These systems are at the short period end of the period distribution of white dwarf–white dwarf binaries, or AM CVn systems. For orbital periods less than 80 min, the secondary (mass-donating) star cannot be a main-sequence star.
Further, for periods shorter than 30 min, the secondary must be a helium white dwarf.
The aim of the Rapid Temporal Survey (RATS) is to discover objects whose optical intensity varies on time-scales of a few minutes to several hours. The prime aim is to discover interacting ultracompact binary systems – systems consisting of two degenerate
(or semidegenerate) stars orbiting around a common centre of gravity – with binary orbital periods less than ~70 min. The pilot survey set of data was obtained using the INT and the Wide Field Camera. It covered 3 deg2 and reached a depth of V~ 22.5.
Nearly 50 sources were found to show significant intensity variations, none were previously known variable objects. However, only four objects showed modulations which varied on periods of approximately 1 h or less being one a subdwarf B star and the
other three are likely to be SX Phe stars – dwarf δ Sct stars (Ramsay and Hakala, 2005, "RApid Temporal Survey (RATS) – I. Overview and first results", MNRAS, 360, 314;
Ramsay et al., 2006, "RApid Temporal Survey (RATS) – II. Followup observations of four newly discovered short-period variables", MNRAS, 371, 957).
Exploration of the Kuiper Belt by High-Precision Photometric Stellar Occultations: First Results
Astronomers report the first detection of hectometer-size objects by the method of serendipitous stellar occultation using ULTRACAM on the WHT. This method consists of recording the
diffraction shadow created when an object crosses the observer's line of sight and occults the disk of a background star. One of the detections is most consistent with an object between Saturn and
Uranus. The two other diffraction patterns detected are caused by Kuiper Belt objects beyond 100 AU from the Sun and hence are the farthest known objects in the solar system. These
detections show that the Kuiper Belt is much more extended than previously believed and that the outer part of the disk could be composed of smaller objects than the inner part.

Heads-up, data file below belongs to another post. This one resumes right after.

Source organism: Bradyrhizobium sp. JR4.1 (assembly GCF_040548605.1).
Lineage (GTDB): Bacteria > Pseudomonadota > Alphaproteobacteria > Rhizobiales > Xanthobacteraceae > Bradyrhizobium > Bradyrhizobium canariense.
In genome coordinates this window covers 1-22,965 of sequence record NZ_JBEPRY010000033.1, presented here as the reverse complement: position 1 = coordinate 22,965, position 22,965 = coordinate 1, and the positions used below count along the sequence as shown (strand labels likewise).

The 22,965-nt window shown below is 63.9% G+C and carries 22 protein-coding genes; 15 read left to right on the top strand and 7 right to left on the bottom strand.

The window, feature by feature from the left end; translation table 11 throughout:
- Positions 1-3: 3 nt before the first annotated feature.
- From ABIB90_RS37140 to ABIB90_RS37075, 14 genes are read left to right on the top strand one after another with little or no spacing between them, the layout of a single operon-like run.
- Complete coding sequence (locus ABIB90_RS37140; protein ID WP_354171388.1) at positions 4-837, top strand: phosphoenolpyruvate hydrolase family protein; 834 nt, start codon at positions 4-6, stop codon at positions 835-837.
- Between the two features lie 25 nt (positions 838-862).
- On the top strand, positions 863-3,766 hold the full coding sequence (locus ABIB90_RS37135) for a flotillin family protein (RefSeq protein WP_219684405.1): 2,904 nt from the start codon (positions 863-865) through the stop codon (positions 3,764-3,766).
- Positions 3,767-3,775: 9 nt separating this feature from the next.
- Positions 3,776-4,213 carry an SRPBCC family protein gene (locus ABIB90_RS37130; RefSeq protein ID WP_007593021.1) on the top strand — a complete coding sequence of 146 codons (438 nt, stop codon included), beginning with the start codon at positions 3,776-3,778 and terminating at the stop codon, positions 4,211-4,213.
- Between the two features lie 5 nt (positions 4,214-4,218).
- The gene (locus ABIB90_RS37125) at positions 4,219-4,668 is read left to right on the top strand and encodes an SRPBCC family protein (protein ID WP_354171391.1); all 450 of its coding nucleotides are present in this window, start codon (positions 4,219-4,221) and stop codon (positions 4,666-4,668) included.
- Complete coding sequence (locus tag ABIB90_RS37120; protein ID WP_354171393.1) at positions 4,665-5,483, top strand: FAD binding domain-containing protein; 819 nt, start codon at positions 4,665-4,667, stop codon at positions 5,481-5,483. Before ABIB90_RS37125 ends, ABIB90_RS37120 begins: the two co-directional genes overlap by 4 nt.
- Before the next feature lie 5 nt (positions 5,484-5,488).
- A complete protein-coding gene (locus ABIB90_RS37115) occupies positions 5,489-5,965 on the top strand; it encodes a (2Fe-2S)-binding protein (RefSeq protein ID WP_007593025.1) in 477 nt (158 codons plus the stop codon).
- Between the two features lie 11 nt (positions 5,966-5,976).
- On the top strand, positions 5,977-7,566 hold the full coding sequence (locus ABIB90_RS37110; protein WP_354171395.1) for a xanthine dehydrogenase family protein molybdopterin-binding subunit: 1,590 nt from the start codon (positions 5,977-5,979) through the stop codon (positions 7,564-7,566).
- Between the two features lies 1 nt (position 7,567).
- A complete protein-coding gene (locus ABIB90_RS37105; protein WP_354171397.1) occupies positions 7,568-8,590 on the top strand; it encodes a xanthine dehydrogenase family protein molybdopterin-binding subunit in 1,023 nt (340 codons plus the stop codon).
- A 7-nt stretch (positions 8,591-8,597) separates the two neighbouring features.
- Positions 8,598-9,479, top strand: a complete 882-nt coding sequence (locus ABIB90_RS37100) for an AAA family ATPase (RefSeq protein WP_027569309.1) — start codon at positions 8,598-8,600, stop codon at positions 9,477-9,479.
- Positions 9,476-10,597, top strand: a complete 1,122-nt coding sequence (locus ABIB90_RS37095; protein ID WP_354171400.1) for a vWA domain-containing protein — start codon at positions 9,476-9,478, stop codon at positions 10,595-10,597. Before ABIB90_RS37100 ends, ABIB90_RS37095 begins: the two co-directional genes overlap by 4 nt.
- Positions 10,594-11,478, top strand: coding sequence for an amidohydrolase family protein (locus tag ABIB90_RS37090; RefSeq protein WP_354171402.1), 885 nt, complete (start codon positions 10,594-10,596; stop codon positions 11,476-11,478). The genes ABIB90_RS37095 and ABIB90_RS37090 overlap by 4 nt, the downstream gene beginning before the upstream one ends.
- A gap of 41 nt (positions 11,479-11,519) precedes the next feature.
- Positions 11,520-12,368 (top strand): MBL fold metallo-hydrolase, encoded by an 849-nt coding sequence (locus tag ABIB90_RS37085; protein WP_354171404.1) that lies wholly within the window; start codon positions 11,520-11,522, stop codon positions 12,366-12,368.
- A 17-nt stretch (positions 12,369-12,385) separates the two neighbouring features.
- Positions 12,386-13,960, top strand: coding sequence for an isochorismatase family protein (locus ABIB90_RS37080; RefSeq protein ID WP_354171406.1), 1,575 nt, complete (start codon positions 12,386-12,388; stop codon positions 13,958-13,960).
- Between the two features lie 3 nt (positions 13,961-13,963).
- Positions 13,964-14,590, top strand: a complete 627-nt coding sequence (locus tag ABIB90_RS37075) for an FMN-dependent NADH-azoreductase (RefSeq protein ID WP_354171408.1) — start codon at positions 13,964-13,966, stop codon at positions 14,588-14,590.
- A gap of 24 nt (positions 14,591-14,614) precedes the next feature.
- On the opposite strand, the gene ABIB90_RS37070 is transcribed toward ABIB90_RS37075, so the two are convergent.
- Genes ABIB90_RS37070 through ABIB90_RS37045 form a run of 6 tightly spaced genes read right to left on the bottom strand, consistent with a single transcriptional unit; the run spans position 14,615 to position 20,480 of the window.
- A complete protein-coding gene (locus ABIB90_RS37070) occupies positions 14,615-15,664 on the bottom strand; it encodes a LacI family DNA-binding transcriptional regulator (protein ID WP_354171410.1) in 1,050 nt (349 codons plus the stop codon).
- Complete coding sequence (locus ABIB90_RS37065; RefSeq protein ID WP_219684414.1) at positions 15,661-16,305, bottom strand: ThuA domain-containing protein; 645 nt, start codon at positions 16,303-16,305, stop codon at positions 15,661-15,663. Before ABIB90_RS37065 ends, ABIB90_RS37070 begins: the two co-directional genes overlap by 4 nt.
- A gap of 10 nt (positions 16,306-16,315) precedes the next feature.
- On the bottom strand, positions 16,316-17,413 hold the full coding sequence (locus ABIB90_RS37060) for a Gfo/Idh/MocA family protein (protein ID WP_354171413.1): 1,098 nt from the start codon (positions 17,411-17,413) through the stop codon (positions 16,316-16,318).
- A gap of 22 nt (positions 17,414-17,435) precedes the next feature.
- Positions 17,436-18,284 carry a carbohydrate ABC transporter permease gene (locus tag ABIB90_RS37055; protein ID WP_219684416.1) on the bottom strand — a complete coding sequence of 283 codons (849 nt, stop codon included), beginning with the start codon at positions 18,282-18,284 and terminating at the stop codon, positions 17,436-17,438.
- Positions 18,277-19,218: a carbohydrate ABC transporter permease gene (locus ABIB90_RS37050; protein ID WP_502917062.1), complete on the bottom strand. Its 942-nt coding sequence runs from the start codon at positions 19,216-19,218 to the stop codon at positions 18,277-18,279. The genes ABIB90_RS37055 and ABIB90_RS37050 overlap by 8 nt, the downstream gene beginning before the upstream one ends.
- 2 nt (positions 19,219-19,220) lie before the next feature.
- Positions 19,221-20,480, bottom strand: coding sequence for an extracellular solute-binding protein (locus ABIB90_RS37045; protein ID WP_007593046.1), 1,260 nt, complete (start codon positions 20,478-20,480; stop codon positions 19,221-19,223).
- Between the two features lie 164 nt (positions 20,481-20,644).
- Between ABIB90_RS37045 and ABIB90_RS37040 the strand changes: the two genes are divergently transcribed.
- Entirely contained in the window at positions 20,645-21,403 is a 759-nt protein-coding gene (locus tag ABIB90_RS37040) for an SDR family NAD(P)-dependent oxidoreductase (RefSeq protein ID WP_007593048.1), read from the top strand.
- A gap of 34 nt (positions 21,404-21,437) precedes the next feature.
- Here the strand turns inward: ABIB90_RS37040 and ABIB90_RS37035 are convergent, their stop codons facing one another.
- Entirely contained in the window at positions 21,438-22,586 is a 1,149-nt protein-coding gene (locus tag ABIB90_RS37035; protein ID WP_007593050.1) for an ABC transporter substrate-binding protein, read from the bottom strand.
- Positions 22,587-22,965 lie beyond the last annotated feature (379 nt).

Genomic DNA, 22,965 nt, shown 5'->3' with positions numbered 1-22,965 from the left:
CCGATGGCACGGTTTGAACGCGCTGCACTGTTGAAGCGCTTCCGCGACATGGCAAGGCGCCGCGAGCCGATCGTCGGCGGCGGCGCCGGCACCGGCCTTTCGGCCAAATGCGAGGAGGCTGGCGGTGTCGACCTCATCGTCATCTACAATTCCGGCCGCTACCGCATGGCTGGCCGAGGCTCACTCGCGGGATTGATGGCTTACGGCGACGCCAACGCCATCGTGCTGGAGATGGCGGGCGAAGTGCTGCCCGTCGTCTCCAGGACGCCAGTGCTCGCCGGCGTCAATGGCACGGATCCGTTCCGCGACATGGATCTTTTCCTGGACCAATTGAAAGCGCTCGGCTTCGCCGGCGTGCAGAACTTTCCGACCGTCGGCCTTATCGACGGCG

This gives critical clues to understanding the problem of the formation of the outer planets of the solar system (Roques et al., 2006, "Exploration of the Kuiper Belt by High-Precision Photometric Stellar Occultations: First Results", AJ, 132, 819).
The MEGA survey
The Microlensing Exploration of the Galaxy and Andromeda (MEGA) survey uses several instruments and telescopes, among them, the Wide Field Camera on the INT,
to detect microlensing towards the nearby Andromeda galaxy, M 31, in order to establish whether massive compact objects are a significant contribution to the mass budget of the dark halo of M 31. The MEGA observations with the INT spaned four observing seasons
In the first three seasons, the data were acquired jointly with the POINT-AGAPE collaboration, though the data reduction and analysis were performed independently. Using a fully automated search algorithm, astronomers identified 14 candidate microlensing events.
The results from the survey are compared with theoretical predictions for the number and distribution of events. For most models, the observed event rate is consistent with the rate predicted for self-lensing - a MACHO halo fraction of 30%
or higher can be ruled at the 95% confidence level. The event distribution does show a large near-far asymmetry hinting at a halo contribution to the microlensing signal. Two candidate events are located at particularly large projected radii on the far side of the disk.
These events are difficult to explain by self lensing and only somewhat easier to explain by MACHO lensing. A possibility is that one of these is due to a lens in a giant stellar stream. (J. T. A. de Jong et al., 2004, "First microlensing candidates from the MEGA survey of M 31", A&A, 417, 461;
J. T. A. de Jong et al., 2006, "MACHOs in M 31? Absence of evidence but not evidence of absence", A&A, 446, 855).